14 May 2017
Free Spirited and Finny: Glynis Johns as Miranda, 1948
This is one of those movies that made such an impression on me when I was about seven years old that I can't even calculate how it's influenced me. I loved exotic, vaguely supernatural females with special powers when I was a child, and certain movies meant a great deal to me. (Another favorite was Rita Hayworth as the goddess Terpsichore in Down to Earth, flitting around her misty celestial temples in the sky.)
Of course, at that age I didn't even realize how startlingly sexy Miranda is, especially for 1948, when post-war staidness was beginning to take hold; one of Miranda the mermaid's special powers, after all, is the happy ability to entice all men. And her soft, oval face, her long golden hair rippling down to her waist, and most of all her unique, whisky-and-honey voice, certainly do the trick.
The plot is fairly simple; an Englishman (the extremely attractive Griffith Jones) on vacation in Cornwall is captured by a mermaid (lovely Glynis Johns) , who is discontented with her undersea life and demands that he show her how humans exist in the city in exchange for his freedom. Fortunately he is doctor, and agrees to help disguise her as a patient who can't walk and needs assistance. She charms every man she meets, from her chauffeur (played by a very young David Tomlinson) on up. The thing about Miranda is, she's just taken with them as they are with her -- all of them. (To paraphrase Claire Trevor's Helen in Murder My Sweet, she finds men very attractive.)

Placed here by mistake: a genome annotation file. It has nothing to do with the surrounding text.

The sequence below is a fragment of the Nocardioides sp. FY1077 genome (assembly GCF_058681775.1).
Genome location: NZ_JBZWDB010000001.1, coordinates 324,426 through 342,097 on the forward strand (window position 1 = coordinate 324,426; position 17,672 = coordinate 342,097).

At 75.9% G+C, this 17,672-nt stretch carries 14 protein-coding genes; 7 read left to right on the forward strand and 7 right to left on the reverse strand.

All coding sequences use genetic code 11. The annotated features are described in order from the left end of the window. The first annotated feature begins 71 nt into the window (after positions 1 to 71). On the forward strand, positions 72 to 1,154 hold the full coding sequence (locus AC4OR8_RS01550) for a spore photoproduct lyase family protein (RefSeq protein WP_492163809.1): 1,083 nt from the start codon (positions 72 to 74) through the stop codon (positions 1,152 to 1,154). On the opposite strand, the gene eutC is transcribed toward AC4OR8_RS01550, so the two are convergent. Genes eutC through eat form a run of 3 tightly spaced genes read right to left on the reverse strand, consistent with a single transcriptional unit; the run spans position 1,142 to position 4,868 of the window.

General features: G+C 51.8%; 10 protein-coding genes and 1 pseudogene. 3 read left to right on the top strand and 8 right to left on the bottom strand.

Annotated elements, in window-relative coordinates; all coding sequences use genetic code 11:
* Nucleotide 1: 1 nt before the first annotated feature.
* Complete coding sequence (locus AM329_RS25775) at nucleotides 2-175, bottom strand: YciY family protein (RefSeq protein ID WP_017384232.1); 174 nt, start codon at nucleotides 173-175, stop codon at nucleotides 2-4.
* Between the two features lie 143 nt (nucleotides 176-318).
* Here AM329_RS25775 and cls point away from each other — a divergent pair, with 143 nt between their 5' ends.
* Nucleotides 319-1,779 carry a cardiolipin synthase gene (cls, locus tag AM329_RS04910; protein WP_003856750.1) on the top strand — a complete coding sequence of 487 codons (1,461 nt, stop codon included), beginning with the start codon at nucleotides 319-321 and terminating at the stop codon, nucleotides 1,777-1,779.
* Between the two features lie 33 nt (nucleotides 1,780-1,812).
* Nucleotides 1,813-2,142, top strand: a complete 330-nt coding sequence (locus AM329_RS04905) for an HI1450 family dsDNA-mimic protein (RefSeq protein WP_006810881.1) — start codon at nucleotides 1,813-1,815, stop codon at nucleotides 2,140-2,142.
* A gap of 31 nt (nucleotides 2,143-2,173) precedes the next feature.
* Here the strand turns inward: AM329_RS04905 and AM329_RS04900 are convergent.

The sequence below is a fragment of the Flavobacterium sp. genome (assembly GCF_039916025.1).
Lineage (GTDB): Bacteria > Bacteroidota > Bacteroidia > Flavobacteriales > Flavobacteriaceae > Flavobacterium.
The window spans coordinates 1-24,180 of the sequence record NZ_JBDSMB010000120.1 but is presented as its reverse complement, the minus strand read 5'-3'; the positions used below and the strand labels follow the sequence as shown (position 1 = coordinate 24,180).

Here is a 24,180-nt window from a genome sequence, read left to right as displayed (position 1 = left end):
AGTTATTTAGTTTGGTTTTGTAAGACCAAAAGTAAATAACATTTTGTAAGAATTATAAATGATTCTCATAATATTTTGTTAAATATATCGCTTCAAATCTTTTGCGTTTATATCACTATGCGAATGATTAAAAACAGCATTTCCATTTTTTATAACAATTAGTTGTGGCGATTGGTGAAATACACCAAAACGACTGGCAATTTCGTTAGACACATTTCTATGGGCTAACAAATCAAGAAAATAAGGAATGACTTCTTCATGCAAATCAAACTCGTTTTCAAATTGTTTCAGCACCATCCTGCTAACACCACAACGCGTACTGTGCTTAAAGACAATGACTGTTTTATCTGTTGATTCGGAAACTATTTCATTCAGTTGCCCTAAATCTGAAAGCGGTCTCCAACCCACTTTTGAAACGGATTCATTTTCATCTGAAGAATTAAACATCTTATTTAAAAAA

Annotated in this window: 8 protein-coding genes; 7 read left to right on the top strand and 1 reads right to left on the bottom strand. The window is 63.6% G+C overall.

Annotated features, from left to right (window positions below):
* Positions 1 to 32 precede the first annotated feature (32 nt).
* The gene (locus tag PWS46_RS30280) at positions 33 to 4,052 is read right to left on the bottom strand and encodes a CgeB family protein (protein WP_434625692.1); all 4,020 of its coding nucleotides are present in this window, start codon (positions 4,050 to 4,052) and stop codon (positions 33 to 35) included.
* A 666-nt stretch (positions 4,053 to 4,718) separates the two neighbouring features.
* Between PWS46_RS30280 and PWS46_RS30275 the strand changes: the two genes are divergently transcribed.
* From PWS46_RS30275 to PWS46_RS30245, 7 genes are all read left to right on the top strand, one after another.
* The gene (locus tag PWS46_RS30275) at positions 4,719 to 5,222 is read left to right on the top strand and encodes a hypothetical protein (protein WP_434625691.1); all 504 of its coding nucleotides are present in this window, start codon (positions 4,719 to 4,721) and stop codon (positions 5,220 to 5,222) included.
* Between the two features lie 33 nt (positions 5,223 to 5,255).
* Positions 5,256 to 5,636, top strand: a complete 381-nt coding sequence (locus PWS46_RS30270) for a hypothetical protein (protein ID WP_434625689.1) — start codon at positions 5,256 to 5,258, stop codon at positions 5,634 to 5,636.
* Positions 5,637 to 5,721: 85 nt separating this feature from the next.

After a few complications, Dr. Martin's fiancee finds out about Miranda, and voices her intention to reveal her to the world. But Miranda overhears this, and slips out the window into the river and back to her grotto.
It's a pretty little slightly risque fantasy. But there's one final note that I frankly did not even notice when I was seven -- and why I'm posting this on Mother's Day. For this is the last shot in the film: